Ah, the delights of winter. Warm sweaters, hot soup and a cozy fireplace or woodstove.
With the onset of cold weather, lots of people are lighting the first fire of the season. I've heated my homes with wood for over a decade now, so I thought I'd share a few tips I've picked up over the years for safe, comfortable home fires.
Is It Installed Correctly and in Good Condition?
Regular Cleaning Prevents Chimney Fires
The Right Wood Burns Better
If you only burn your stove occasionally, you can pick up a tiny bundle of firewood at the grocery store. It's expensive, but it's an easy luxury.
However, if you're going to burn regularly, get a stash of well-dried hardwood such as oak or locust. You can also mix a few softwood logs in there, like pine. The soft woods are nice when you're starting a fire because they burn easily and heat the room up quickly.
However, the hard woods are better for long-term, regular use because they create less creosote. Hardwoods also burn longer, so you don't have to keep adding logs all the time.
In a perfect world, you'll get your firewood a few months before winter sets in, so the wood has time to dry and is easy to light. For the best results, cover it from rain and snow.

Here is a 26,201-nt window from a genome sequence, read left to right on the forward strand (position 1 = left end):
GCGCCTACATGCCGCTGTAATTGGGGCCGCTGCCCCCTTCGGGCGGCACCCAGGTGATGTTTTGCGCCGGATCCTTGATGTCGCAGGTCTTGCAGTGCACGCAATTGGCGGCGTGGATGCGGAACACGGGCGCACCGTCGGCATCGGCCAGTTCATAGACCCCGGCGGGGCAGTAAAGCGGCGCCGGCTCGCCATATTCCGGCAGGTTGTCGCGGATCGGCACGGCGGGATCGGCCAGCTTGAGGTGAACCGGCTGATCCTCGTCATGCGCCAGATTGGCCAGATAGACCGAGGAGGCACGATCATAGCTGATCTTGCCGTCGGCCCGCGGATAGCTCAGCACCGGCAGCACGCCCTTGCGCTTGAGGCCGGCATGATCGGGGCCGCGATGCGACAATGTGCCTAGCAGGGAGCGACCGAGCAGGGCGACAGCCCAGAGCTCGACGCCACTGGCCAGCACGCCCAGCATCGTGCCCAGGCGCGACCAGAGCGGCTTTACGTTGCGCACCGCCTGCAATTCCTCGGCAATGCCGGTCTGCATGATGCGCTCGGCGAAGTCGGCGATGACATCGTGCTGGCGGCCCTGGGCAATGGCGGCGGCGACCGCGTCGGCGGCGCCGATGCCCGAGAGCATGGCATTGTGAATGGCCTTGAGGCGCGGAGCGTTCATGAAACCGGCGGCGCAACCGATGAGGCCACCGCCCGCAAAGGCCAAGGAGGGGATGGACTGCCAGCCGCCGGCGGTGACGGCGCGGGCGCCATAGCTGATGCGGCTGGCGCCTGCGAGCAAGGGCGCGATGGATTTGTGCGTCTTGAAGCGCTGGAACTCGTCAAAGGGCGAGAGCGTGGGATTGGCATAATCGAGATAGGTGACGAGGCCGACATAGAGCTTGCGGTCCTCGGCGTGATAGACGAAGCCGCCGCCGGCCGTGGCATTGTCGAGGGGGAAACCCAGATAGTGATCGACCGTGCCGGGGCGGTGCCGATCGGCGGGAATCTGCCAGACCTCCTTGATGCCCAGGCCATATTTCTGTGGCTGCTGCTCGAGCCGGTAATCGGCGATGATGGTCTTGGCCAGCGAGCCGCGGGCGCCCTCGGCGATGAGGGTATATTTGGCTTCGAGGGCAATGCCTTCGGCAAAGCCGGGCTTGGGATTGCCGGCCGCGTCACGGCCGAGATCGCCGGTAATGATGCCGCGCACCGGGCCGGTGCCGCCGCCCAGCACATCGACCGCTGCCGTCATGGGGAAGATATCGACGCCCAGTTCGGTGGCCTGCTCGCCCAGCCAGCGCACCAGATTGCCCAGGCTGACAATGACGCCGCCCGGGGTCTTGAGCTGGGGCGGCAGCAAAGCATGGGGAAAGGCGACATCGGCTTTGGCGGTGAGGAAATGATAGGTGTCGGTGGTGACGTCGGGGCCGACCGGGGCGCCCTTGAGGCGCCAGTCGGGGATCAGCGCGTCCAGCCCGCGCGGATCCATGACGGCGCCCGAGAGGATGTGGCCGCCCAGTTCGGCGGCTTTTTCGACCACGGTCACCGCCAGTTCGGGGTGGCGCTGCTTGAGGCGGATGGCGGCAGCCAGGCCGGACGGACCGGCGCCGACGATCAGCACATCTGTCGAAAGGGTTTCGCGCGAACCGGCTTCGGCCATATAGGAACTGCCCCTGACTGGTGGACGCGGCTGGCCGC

Prevent Hot Rolling Logs of Flaming Death
Okay, maybe that's a slight exaggeration, but when you're burning a fire, it helps to keep in mind that hot logs or sparks can come out of the front of the stove.
Pay attention to what's in front of your stove. If you have hardwood floors, get a fire resistant hearth rug to protect the floor. An ordinary rug like this one should be moved away from the stove before you light the fire.
If you like to leave the stove door open, you may also want to get a fire screen to keep sparks from popping out.
Get the Right Accessories
Now that you've got your woodstove in order, what other winter projects would you like to get done? I'll be glad to help with your "to do" list.